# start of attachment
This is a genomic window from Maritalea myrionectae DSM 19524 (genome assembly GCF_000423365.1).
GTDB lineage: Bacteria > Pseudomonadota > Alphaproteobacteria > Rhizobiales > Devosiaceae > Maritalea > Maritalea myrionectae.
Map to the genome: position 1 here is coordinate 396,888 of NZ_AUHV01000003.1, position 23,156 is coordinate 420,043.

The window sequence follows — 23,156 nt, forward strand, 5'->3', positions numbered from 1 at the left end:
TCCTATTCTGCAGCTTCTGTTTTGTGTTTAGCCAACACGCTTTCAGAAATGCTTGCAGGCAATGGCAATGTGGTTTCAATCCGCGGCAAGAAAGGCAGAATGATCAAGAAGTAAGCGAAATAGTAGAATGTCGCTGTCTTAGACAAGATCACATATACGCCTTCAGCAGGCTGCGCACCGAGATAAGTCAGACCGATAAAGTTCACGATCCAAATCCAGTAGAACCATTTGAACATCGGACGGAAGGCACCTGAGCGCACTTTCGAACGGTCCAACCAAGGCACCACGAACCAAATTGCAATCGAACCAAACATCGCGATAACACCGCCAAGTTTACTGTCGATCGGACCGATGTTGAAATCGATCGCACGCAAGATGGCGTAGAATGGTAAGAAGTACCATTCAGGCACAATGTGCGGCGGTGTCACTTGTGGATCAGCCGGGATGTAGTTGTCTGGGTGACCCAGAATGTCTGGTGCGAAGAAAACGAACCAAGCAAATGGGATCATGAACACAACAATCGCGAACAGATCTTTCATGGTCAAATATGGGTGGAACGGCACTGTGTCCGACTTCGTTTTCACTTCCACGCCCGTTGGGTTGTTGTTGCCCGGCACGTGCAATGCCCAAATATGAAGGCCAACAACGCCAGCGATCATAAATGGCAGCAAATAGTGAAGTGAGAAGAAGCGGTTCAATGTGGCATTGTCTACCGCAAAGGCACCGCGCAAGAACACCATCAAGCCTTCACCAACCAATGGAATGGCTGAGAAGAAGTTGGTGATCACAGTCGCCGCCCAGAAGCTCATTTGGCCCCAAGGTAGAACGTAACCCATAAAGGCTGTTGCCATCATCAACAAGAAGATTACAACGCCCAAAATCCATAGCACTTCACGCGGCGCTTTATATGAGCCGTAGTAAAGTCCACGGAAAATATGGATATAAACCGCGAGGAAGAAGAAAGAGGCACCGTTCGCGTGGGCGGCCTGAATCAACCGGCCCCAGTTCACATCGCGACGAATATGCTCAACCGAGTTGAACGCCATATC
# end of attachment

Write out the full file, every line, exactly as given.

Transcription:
This is a genomic window from Maritalea myrionectae DSM 19524 (genome assembly GCF_000423365.1).
GTDB lineage: Bacteria > Pseudomonadota > Alphaproteobacteria > Rhizobiales > Devosiaceae > Maritalea > Maritalea myrionectae.
Map to the genome: position 1 here is coordinate 396,888 of NZ_AUHV01000003.1, position 23,156 is coordinate 420,043.

The window sequence follows — 23,156 nt, forward strand, 5'->3', positions numbered from 1 at the left end:
TCCTATTCTGCAGCTTCTGTTTTGTGTTTAGCCAACACGCTTTCAGAAATGCTTGCAGGCAATGGCAATGTGGTTTCAATCCGCGGCAAGAAAGGCAGAATGATCAAGAAGTAAGCGAAATAGTAGAATGTCGCTGTCTTAGACAAGATCACATATACGCCTTCAGCAGGCTGCGCACCGAGATAAGTCAGACCGATAAAGTTCACGATCCAAATCCAGTAGAACCATTTGAACATCGGACGGAAGGCACCTGAGCGCACTTTCGAACGGTCCAACCAAGGCACCACGAACCAAATTGCAATCGAACCAAACATCGCGATAACACCGCCAAGTTTACTGTCGATCGGACCGATGTTGAAATCGATCGCACGCAAGATGGCGTAGAATGGTAAGAAGTACCATTCAGGCACAATGTGCGGCGGTGTCACTTGTGGATCAGCCGGGATGTAGTTGTCTGGGTGACCCAGAATGTCTGGTGCGAAGAAAACGAACCAAGCAAATGGGATCATGAACACAACAATCGCGAACAGATCTTTCATGGTCAAATATGGGTGGAACGGCACTGTGTCCGACTTCGTTTTCACTTCCACGCCCGTTGGGTTGTTGTTGCCCGGCACGTGCAATGCCCAAATATGAAGGCCAACAACGCCAGCGATCATAAATGGCAGCAAATAGTGAAGTGAGAAGAAGCGGTTCAATGTGGCATTGTCTACCGCAAAGGCACCGCGCAAGAACACCATCAAGCCTTCACCAACCAATGGAATGGCTGAGAAGAAGTTGGTGATCACAGTCGCCGCCCAGAAGCTCATTTGGCCCCAAGGTAGAACGTAACCCATAAAGGCTGTTGCCATCATCAACAAGAAGATTACAACGCCCAAAATCCATAGCACTTCACGCGGCGCTTTATATGAGCCGTAGTAAAGTCCACGGAAAATATGGATATAAACCGCGAGGAAGAAGAAAGAGGCACCGTTCGCGTGGGCGGCCTGAATCAACCGGCCCCAGTTCACATCGCGACGAATATGCTCAACCGAGTTGAACGCCATATC